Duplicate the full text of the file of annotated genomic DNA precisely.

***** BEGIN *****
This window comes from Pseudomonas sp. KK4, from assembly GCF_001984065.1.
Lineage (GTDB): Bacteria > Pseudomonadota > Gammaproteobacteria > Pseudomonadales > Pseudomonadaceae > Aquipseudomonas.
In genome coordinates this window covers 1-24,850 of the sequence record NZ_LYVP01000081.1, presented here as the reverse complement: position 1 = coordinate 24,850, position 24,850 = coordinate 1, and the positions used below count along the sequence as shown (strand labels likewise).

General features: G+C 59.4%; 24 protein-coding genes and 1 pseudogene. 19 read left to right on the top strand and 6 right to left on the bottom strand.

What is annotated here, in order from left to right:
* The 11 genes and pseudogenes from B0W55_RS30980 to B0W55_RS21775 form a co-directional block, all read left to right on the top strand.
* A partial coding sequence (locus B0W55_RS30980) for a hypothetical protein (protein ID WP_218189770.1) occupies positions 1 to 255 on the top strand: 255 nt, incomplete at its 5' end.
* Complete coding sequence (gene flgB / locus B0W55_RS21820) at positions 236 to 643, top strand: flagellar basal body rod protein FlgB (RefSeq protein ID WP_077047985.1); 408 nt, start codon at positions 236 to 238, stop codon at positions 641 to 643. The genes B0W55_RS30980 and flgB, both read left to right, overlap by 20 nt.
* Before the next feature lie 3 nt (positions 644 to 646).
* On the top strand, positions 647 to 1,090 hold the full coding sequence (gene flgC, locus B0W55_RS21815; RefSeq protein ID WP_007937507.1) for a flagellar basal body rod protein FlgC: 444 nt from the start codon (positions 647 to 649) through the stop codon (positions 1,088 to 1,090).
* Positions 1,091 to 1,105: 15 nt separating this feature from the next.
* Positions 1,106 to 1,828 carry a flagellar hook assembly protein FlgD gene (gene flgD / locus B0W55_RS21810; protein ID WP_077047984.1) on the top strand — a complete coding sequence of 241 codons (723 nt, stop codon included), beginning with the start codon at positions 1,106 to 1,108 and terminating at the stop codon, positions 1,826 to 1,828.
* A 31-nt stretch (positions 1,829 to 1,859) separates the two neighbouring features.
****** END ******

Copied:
This window comes from Pseudomonas sp. KK4, from assembly GCF_001984065.1.
Lineage (GTDB): Bacteria > Pseudomonadota > Gammaproteobacteria > Pseudomonadales > Pseudomonadaceae > Aquipseudomonas.
In genome coordinates this window covers 1-24,850 of the sequence record NZ_LYVP01000081.1, presented here as the reverse complement: position 1 = coordinate 24,850, position 24,850 = coordinate 1, and the positions used below count along the sequence as shown (strand labels likewise).

General features: G+C 59.4%; 24 protein-coding genes and 1 pseudogene. 19 read left to right on the top strand and 6 right to left on the bottom strand.

What is annotated here, in order from left to right:
* The 11 genes and pseudogenes from B0W55_RS30980 to B0W55_RS21775 form a co-directional block, all read left to right on the top strand.
* A partial coding sequence (locus B0W55_RS30980) for a hypothetical protein (protein ID WP_218189770.1) occupies positions 1 to 255 on the top strand: 255 nt, incomplete at its 5' end.
* Complete coding sequence (gene flgB / locus B0W55_RS21820) at positions 236 to 643, top strand: flagellar basal body rod protein FlgB (RefSeq protein ID WP_077047985.1); 408 nt, start codon at positions 236 to 238, stop codon at positions 641 to 643. The genes B0W55_RS30980 and flgB, both read left to right, overlap by 20 nt.
* Before the next feature lie 3 nt (positions 644 to 646).
* On the top strand, positions 647 to 1,090 hold the full coding sequence (gene flgC, locus B0W55_RS21815; RefSeq protein ID WP_007937507.1) for a flagellar basal body rod protein FlgC: 444 nt from the start codon (positions 647 to 649) through the stop codon (positions 1,088 to 1,090).
* Positions 1,091 to 1,105: 15 nt separating this feature from the next.
* Positions 1,106 to 1,828 carry a flagellar hook assembly protein FlgD gene (gene flgD / locus B0W55_RS21810; protein ID WP_077047984.1) on the top strand — a complete coding sequence of 241 codons (723 nt, stop codon included), beginning with the start codon at positions 1,106 to 1,108 and terminating at the stop codon, positions 1,826 to 1,828.
* A 31-nt stretch (positions 1,829 to 1,859) separates the two neighbouring features.